The three sketchily told 19th-century cases of presidential secrecy are instructive, if only for their lack of relevance to the Kennedy mythos. The first case is William Henry Harrison, whom Dallek identifies as “the first Chief Executive to hide his frailties.” Harrison, a former frontier soldier, died of pneumonia after only a month in office. All the accounts I’ve read say that he came down with the disease after refusing hat and coat while riding a white stallion

Kennedy’s entire life – together with his afterlife as a political figure – has been the product of conscious myth-making. 


public got wind of his illness, it would be difficult if not impossible to deal with the problem. So Cleveland kept the cancer secret, endured extremely painful surgery in the privacy of a yacht at sea, and maintaining his authoritative position as an active president, successfully lobbied Congress to repeal the ruinous legislation. Cleveland recovered from his illness, and lived another quarter-century.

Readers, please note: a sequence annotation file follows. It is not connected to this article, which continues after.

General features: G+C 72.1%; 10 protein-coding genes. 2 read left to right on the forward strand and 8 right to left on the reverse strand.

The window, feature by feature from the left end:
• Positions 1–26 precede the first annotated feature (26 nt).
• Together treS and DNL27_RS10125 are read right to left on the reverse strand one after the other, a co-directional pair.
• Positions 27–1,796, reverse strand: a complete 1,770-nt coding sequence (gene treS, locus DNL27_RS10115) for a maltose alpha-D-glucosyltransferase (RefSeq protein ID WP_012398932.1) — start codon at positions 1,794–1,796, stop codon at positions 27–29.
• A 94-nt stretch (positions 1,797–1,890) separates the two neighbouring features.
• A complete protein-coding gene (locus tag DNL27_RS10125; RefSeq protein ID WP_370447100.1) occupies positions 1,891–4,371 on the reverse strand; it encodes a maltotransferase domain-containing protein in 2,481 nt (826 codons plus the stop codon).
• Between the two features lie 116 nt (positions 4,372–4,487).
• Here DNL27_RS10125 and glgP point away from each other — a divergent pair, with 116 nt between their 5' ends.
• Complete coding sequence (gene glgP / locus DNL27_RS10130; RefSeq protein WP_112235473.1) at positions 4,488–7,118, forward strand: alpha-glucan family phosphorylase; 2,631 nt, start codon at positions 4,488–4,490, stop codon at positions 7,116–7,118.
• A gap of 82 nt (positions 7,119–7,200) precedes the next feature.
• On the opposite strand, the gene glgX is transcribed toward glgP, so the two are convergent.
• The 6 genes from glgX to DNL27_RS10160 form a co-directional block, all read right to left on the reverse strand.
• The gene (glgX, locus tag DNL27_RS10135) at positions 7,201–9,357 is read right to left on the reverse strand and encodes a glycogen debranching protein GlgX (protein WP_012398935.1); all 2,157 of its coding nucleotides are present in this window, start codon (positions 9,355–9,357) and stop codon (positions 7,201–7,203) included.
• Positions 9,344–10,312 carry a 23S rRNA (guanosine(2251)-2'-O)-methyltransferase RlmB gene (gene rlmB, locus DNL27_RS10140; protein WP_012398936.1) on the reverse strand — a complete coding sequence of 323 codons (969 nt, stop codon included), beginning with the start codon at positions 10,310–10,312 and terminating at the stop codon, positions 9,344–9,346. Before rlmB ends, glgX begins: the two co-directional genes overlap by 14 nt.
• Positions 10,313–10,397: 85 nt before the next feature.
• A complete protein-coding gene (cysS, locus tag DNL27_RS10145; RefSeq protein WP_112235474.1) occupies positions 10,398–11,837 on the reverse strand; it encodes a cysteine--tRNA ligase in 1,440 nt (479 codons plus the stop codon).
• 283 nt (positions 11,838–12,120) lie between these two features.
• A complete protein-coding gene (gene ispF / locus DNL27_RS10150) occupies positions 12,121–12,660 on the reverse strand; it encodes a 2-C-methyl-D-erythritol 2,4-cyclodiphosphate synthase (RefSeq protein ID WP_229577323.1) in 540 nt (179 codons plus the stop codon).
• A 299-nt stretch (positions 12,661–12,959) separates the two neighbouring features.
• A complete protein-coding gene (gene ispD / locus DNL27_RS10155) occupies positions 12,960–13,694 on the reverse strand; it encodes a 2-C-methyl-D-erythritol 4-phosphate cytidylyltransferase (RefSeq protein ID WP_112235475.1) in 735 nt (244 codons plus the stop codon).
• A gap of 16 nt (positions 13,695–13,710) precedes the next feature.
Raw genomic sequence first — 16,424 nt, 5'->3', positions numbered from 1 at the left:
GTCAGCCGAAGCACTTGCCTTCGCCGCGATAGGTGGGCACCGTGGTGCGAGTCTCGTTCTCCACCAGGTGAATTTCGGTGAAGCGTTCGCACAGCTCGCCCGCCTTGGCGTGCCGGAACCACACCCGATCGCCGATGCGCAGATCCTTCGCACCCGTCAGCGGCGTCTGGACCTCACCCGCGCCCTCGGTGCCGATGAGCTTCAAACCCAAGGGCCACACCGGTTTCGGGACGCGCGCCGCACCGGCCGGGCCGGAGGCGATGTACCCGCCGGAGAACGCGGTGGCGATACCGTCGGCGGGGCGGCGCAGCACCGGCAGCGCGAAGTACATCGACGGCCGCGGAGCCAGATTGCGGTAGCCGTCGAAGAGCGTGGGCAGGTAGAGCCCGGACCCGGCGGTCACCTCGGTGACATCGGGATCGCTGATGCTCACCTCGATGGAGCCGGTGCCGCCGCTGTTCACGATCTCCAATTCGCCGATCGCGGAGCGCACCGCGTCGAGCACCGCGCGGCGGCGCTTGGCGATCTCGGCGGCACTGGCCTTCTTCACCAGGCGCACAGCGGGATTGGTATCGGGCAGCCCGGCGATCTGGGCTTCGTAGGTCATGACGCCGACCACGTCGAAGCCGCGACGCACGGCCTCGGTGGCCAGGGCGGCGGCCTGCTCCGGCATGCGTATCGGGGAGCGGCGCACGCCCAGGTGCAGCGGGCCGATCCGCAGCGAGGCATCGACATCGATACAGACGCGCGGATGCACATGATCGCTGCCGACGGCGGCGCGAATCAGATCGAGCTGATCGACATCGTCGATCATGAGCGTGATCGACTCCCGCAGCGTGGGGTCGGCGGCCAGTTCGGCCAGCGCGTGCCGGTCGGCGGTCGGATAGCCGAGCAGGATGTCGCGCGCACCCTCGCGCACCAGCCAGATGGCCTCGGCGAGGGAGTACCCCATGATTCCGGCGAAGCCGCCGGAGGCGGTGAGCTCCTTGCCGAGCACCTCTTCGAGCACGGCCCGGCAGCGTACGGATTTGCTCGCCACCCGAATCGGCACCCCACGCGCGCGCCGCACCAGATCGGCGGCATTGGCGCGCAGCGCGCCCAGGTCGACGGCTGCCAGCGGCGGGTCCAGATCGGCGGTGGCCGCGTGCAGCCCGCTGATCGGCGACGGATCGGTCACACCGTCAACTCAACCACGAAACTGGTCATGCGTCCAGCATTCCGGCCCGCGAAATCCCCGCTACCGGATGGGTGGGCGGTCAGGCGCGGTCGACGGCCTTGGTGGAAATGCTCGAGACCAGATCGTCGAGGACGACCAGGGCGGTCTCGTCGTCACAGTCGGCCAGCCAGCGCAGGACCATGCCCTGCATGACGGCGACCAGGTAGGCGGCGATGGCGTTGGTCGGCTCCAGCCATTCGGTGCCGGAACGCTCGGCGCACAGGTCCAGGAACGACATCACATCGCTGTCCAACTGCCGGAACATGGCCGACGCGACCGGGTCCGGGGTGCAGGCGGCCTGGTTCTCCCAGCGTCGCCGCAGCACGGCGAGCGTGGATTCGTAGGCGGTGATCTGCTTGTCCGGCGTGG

What’s interesting about these cases is that in each of them the president was afflicted while in office. The Constitution did not then provide any way for the president to turn over responsibilities to the vice president without actually dying. Keeping news of presidential afflictions private arguably prevented worse crises. In Cleveland’s case, concealment was an act of actual heroism.

Kennedy’s actions were vastly different: he had been seriously ill for decades before he even sought the presidency, very often suffering from severe pain and taking many different medications, including anti-psychosis drugs that could easily affect his judgment. One must question the judgment of a historian who could picture Kennedy’s actions as at all similar to those of Harrison, Taylor, and Cleveland.

But it gets worse. Dallek’s suggestion that Nixon hired thieves to obtain Kennedy’s medical records is offered without a scintilla of evidence. Dallek reports that in 1960 the office of two of Kennedy’s many physicians were ransacked by thieves who were never apprehended or identified. From this, he surmises that the first burglary was a failed attempt to find records of Kennedy’s health, and that when the thieves failed at that, they committed the second burglary.